Why writing by hand is better for remembering things

Keyboards still have a place, but if you want to retain information, grab a pen.
Closeup image of a hand writing down on a white blank notebook on wooden table

Time to practice your handwriting again. DepositPhotos

Want to remember something? Don’t type it out—write it down

At least that’s what a paper published in Frontiers in Psychology suggests, concluding that “whenever handwriting movements are included as a learning strategy, more of the brain gets stimulated, resulting in the formation of more complex neural network connectivity.” In other words: Writing by hand, as opposed to with a keyboard, helps you remember things. 

The study, by F. R. Van der Weel and Audrey L. H. Van der Meer, psychology researchers at the Norwegian University of Science and Technology, had 36 students write a variety of words, chosen at random from the game Pictionary, either with a digital stylus or a keyboard, all while wearing a 256-channel sensor array on their heads. The researchers were watching to determine which involved more connectivity between the two sides of the brain, something that’s been shown to correlate with learning and memory. Though a small sample size, the results “revealed increased connectivity for handwriting over typewriting, suggesting that different underlying cognitive processes are involved in the two tasks.” 

This makes sense to me—I can type without looking at the keyboard, or even really thinking about the fact that I’m typing. Writing with a pen, though? That I have to pay attention. That’s a meaningful distinction, one that has implications for anyone who is trying to learn. Now, the paper goes out of its way to state that this doesn’t mean you should abandon your keyboard altogether—they’re just different tools for different jobs. 

There is, all the same, a demonstrable difference between how writing with a pen, or typing by hand, affects your ability to remember the words you’re recording. Now that you know this you can take advantage—here’s a little bit of advice.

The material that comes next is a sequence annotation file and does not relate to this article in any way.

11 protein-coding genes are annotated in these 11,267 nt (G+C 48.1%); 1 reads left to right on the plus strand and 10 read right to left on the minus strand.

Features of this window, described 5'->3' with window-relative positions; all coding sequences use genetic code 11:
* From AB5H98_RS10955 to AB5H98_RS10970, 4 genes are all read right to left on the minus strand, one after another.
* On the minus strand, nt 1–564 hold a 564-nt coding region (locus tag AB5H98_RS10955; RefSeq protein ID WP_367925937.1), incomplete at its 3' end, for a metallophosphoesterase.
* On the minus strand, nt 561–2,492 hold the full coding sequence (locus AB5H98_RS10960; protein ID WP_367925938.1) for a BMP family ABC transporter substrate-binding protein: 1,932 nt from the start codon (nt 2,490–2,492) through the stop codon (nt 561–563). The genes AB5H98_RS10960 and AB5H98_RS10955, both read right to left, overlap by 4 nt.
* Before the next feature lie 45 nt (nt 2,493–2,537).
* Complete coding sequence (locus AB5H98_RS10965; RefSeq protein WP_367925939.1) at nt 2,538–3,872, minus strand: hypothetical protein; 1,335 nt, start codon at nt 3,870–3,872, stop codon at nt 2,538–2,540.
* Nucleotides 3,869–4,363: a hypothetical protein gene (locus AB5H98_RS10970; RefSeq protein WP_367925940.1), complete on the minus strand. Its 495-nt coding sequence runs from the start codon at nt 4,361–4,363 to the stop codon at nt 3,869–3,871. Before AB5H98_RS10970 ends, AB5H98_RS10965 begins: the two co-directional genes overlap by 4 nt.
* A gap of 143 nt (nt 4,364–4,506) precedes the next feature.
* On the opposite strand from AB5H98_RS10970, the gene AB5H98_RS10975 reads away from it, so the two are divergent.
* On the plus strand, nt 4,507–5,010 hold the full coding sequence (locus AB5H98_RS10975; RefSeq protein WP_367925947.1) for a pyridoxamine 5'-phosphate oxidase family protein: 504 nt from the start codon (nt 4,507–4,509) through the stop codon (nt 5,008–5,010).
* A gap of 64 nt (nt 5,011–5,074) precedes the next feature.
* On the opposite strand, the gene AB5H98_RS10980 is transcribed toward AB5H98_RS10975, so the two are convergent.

Want to remember something? Use a pen or stylus.

Lately, when I’m reading a book or paper with the intention of learning from it, I take notes by writing. In my case I’m using a Remarkable e-ink tablet but there’s no reason a sheet of paper, a notebook, a digital notebook, or even an iPad with a pencil can’t work the same way. 

Remember: The study above involved a tablet and stylus, meaning that it’s the movement of writing by hand—not the lack of screens—that helps with memory. So, if the point of writing something down is to help you remember, take those notes using handwriting. The most obvious use case for this is taking notes during class. But it applies even if you’re not a student. 

Take paper notes during meetings

Do you attend meetings regularly? Consider leaving your laptop in your bag and taking notes by hand. You might not be able to write things down as quickly, granted, but you’ll remember the key points from the meeting with more clarity. As a bonus, it’s a lot easier to maintain eye contact when you’re not constantly looking down at your computer. 

I find this even works during online meetings. I leave my tablet between my computer and me, which allows me to jot things down during the conversation. This doesn’t just help me remember things; I’m also not interrupting the conversation with my infamously loud typing sounds. Win-win. 

Consider using paper productivity software

I’m straying pretty far from the research here, granted, but if writing things down instead of typing helps with memory you might want to consider replacing your productivity software with pen and paper, or a digital system that allows you to handwrite. I especially recommend this if you’re the kind of person who frequently sets up to-do lists and calendar apps only to forget that they exist. Writing things down might help you remember in a way that apps just don’t. 

Need to be quick? Use a keyboard.

The study went out of its way to say that keyboards have their place. To quote the conclusion:

Handwriting requires fine motor control over the fingers, and it forces students to pay attention to what they are doing. Typing, on the other hand, requires mechanical and repetitive movements that trade awareness for speed. 

There is a time and a place for keyboards: I’m typing this right now. The takeaway isn’t that writing is better, per se, just that the act itself can help you remember things. Keep this in mind and try out writing at times when you normally wouldn’t. You might be surprised.